Live Review: Art Brut, Gaffa Tape Sandy + Fightmilk at The Garage

“I was just going to stand still, but now you’ve made me cry.”  Eddie Argos and Art Brut are back amongst their people after a prolonged absence and it’s all getting rather emotional as a packed out Garage chant ‘Art Brut, Top of the Pops’ until their throats are raw while the band attempt a stage freeze.  It’s all a bit too much for Eddie, and I appear to have got something in my eye as well.

Before all the blubbing begins we’re treated to an opening set by Fightmilk, whose updated take on 90s indie is as catchy as it is caustic and as heartfelt as it is sardonic.  Their set is chiefly comprised of tracks from their excellent 2018 debut LP Not With That Attitude, beefed up for the live show, and it’s a great fit for a crowd of Art Brut fans with a natural affinity for relatable tales of personal experience told with a wry sense of humour and plenty of hooky guitar lines.

Next up are Gaffa Tape Sandy, who seem to have identified my weakness for girl-boy vocals and songs that go slow bit – fast bit – stop – – – faster bit and are exploiting it to spectacular effect with their grunge-tipped indie punk tunes to make me smile like a loon.

It’s been a couple of years wait since they last toured, and seven between fourth album Brilliant! Tragic! and recent new LP Wham! Bang! Pow! Let’s Rock Out!, but when Art Brut step out onto the stage, it’s like they’ve never been away and when only two songs in Eddie Argos breaks into a ten minute long imaginary telephone conversation with his mum about the resurgence of shouty indie rock bands, we know that everything is going to be ok.

Art Brut are one of those bands who bring people together.  Perhaps not enough people to fill arenas, but everybody here tonight feels like they belong.  We relate to Eddie’s tales of obsessive teenage crushes, crippling hangovers and the power of a perfect pop song.  We have become the parents who don’t worry about their young offspring discovering rock and roll.  There are tongue in cheek references to our advancing age as ‘Formed A Band’s lyrics are transformed to ‘Just talking to people in their mid to late thirties’ and we get updates on the lives of Eddie’s little brother and Emily Kane, who over the years have come to seem like old school friends of our own.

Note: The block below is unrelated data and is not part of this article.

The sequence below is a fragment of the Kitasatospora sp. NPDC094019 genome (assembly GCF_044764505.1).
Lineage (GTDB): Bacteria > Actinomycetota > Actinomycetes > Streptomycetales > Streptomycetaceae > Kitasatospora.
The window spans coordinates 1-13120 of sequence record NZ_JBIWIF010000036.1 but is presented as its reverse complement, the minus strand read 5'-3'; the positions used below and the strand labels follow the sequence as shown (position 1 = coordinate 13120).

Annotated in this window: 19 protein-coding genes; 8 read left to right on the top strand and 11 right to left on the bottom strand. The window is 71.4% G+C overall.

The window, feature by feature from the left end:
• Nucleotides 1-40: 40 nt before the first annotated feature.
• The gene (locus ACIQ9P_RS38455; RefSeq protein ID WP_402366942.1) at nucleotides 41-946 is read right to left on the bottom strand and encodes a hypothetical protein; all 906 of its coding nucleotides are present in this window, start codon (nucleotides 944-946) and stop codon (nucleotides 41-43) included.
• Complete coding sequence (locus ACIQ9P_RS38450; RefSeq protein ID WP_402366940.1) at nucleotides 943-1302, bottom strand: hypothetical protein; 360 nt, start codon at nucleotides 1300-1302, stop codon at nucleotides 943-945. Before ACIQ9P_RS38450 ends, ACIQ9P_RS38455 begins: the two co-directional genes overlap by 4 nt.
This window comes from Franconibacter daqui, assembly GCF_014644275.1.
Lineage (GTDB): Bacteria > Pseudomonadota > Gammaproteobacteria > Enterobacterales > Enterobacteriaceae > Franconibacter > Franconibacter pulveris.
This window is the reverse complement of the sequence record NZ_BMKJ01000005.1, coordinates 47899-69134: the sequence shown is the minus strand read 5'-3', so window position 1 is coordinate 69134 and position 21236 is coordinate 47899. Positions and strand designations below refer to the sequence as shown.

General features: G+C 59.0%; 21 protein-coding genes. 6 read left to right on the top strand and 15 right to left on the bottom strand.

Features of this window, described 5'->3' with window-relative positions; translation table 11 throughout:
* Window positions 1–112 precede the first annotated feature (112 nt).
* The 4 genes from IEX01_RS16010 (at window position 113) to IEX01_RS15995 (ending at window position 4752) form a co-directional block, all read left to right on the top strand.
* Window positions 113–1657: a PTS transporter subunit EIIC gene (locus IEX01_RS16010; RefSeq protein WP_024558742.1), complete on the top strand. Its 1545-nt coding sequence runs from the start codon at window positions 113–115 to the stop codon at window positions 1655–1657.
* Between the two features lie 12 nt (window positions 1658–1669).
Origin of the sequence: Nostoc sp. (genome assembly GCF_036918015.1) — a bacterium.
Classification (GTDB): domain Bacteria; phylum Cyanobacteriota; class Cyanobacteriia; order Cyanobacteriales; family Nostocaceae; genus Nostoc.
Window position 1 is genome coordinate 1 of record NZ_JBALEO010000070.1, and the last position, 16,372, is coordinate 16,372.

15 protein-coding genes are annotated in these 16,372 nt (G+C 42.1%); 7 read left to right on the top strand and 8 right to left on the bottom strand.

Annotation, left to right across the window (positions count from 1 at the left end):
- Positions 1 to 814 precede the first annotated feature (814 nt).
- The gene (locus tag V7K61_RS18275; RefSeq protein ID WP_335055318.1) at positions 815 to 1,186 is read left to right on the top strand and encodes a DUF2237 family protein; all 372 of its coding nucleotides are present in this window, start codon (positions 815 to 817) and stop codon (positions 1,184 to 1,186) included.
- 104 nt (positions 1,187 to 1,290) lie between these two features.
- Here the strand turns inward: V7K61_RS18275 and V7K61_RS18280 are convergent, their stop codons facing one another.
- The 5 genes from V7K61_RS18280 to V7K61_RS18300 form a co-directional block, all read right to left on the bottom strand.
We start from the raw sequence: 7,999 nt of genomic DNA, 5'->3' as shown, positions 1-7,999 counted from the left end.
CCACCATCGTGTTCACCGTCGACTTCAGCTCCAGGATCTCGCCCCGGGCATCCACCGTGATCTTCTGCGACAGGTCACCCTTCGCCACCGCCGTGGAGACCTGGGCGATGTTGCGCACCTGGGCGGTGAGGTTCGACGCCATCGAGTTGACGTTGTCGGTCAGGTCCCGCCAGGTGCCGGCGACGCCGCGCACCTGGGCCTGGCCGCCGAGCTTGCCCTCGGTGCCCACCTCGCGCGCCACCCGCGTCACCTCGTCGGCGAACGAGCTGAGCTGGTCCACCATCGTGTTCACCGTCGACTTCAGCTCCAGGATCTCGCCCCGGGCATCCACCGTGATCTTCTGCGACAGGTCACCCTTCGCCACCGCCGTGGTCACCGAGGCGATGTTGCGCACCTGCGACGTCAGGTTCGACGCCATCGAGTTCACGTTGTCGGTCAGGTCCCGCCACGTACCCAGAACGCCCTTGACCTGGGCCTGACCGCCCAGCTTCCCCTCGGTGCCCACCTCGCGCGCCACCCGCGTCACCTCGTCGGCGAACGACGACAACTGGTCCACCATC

The first time that I saw Art Brut was in a sparsely populated Buffalo Bar just around the corner from here in 2003.  It would not surprise me in the slightest to discover that every one of that night’s crowd are also here today.  That togetherness is perfectly encapsulated in the moment at which Eddie makes his way towards the crowd barrier just at the moment a crowdsurfer is pulled out of the pit by security.  “Oh, hi Dave,” he chirps, before scaling the barrier himself to wander the crowd, getting the entire venue to crouch down as he unravels a surreal and winding tale about being escorted from the Van Gough Museum in Amsterdam for attempting to taste the paintings.

Art Brut has become about so much more than just the songs, though there are crackers aplenty tonight, both the much-loved back catalogue favourites and brand new stompers such as ‘Hospital’, anthemic main set closer ‘Wham! Bang! Pow! Let’s Rock Out!’ and the self-satirising ‘Kultfigur’ and ‘Too Clever’.  They are a band whose stories we have shared, who have welcomed us in to their fold and who have weathered the tumultuous waves of a decade and a half of musical trends to emerge unscathed where so many of their contemporaries have fallen by the wayside.  They are our band, and while they’re unlikely to feature in any musical histories of the early 21st Century, they’ll forever have a place in the hearts of those who’ve gathered here today to sing and dance and cry and shout “Top of the Pops” at a band that have been part of their lives for as long as they can remember.

Review and photography by Paul Maps

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